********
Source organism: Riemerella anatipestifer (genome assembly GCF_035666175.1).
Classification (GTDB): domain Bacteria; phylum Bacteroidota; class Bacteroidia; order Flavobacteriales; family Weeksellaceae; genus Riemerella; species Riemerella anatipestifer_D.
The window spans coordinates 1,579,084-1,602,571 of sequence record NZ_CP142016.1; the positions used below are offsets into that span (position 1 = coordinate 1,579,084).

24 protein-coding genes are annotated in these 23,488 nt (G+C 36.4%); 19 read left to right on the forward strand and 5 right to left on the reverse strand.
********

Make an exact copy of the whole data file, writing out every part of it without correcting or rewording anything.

Source organism: Riemerella anatipestifer (genome assembly GCF_035666175.1).
Classification (GTDB): domain Bacteria; phylum Bacteroidota; class Bacteroidia; order Flavobacteriales; family Weeksellaceae; genus Riemerella; species Riemerella anatipestifer_D.
The window spans coordinates 1,579,084-1,602,571 of sequence record NZ_CP142016.1; the positions used below are offsets into that span (position 1 = coordinate 1,579,084).

24 protein-coding genes are annotated in these 23,488 nt (G+C 36.4%); 19 read left to right on the forward strand and 5 right to left on the reverse strand.